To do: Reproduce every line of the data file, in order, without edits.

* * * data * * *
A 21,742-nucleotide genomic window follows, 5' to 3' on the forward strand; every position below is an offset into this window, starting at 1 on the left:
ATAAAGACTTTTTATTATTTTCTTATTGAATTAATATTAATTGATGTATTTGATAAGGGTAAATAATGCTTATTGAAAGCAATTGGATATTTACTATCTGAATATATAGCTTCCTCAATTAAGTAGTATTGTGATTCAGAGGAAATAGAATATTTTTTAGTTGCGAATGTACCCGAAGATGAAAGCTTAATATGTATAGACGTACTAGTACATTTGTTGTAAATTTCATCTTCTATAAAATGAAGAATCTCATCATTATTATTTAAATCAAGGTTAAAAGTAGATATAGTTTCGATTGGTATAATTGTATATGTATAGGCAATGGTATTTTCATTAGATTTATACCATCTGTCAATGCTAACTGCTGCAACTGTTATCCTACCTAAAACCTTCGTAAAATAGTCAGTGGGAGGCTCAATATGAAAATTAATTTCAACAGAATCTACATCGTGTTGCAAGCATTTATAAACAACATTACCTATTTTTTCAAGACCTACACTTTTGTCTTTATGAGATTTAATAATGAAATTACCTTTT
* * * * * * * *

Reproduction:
A 21,742-nucleotide genomic window follows, 5' to 3' on the forward strand; every position below is an offset into this window, starting at 1 on the left:
ATAAAGACTTTTTATTATTTTCTTATTGAATTAATATTAATTGATGTATTTGATAAGGGTAAATAATGCTTATTGAAAGCAATTGGATATTTACTATCTGAATATATAGCTTCCTCAATTAAGTAGTATTGTGATTCAGAGGAAATAGAATATTTTTTAGTTGCGAATGTACCCGAAGATGAAAGCTTAATATGTATAGACGTACTAGTACATTTGTTGTAAATTTCATCTTCTATAAAATGAAGAATCTCATCATTATTATTTAAATCAAGGTTAAAAGTAGATATAGTTTCGATTGGTATAATTGTATATGTATAGGCAATGGTATTTTCATTAGATTTATACCATCTGTCAATGCTAACTGCTGCAACTGTTATCCTACCTAAAACCTTCGTAAAATAGTCAGTGGGAGGCTCAATATGAAAATTAATTTCAACAGAATCTACATCGTGTTGCAAGCATTTATAAACAACATTACCTATTTTTTCAAGACCTACACTTTTGTCTTTATGAGATTTAATAATGAAATTACCTTTT